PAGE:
Feature based image mosaicing using regions of interest for wide area surveillance camera arrays with known camera ordering

Date of Award


Degree Name

M.S. in Electrical Engineering


Department of Electrical and Computer Engineering


Advisor: Eric Balster


Today, modern surveillance systems utilizing camera arrays can capture several square miles of ground activity at high resolution from a single aircraft. A camera array uses multiple cameras to capture images synchronously with partial overlap between cameras' fields of view. This allows a wide area to be monitored continuously in real time by image analysts or processed for information such as object identification and location tracking. The task of combining these images from each individual camera into one large image containing all of the images' views of the scene activity is commonly called image mosaicing in the field of computer vision. Though the process of image mosaicing is not new, what makes image mosaicing a topic of current research is the difficulty and variety of both problems and solutions. The objective of this thesis is to demonstrate the most suitable system to mosaicing images captured by wide area surveillance camera arrays with known camera ordering by using regions of interest combined with a feature based approach. The proposed system utilizes algorithms for feature extraction, matching, and estimation. The key difference between the proposed mosaicing system and prior successful mosaicing systems within other application domains is the use of known camera ordering. In many previously researched mosaicing systems no assumption is made for camera order, and in fact in some applications there is no assumption that images may even be viewing the same scene at all. However, for applications involving wide area surveillance camera arrays these assumptions are perfectly valid. This allows bounded regions of interest near the appropriate image borders to be used which is demonstrated in the proposed system to increase performance in both pixel accuracy and mosaic computation times over the more generalized mosaicing approach.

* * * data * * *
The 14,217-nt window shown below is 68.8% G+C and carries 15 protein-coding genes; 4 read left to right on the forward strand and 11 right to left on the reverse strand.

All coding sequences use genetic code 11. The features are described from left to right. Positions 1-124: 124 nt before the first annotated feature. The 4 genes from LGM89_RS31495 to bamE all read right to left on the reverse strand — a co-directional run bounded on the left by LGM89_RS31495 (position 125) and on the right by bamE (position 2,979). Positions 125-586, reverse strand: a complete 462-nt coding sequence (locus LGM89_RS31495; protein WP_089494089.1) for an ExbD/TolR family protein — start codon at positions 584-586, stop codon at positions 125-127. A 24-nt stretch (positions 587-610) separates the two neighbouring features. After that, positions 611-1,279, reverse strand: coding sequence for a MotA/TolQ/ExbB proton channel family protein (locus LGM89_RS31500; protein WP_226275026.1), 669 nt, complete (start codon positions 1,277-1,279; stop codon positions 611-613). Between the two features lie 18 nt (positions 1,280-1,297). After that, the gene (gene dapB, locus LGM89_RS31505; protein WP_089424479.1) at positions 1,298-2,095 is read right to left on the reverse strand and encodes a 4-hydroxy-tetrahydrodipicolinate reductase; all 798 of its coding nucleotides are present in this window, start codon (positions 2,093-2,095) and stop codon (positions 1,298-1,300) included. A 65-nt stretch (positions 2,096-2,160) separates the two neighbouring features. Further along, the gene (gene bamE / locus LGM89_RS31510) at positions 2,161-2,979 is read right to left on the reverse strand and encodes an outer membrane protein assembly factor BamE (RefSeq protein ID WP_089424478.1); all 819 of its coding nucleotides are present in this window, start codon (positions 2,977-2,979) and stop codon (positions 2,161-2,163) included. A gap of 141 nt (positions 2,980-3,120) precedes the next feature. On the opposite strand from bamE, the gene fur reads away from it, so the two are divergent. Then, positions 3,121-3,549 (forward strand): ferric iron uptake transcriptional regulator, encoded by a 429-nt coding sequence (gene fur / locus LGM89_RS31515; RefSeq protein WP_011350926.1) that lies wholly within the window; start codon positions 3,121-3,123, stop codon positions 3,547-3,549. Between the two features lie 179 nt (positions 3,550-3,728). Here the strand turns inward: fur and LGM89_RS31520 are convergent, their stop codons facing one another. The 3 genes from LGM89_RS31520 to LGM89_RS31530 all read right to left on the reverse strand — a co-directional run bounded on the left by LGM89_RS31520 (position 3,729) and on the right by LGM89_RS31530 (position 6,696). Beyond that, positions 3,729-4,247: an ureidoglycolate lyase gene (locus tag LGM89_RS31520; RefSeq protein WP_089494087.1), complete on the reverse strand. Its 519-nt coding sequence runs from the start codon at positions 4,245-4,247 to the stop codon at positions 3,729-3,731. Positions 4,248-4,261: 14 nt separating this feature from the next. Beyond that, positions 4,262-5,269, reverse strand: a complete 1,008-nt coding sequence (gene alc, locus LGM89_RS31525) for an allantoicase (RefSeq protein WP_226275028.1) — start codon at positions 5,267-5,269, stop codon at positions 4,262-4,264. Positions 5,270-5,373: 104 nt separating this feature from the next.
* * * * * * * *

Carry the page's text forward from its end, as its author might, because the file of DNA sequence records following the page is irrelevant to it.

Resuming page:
Image registration, Photographic mosaics, Aerial photogrammetry, Imaging systems, Remote sensing

Rights Statement

Copyright 2011, author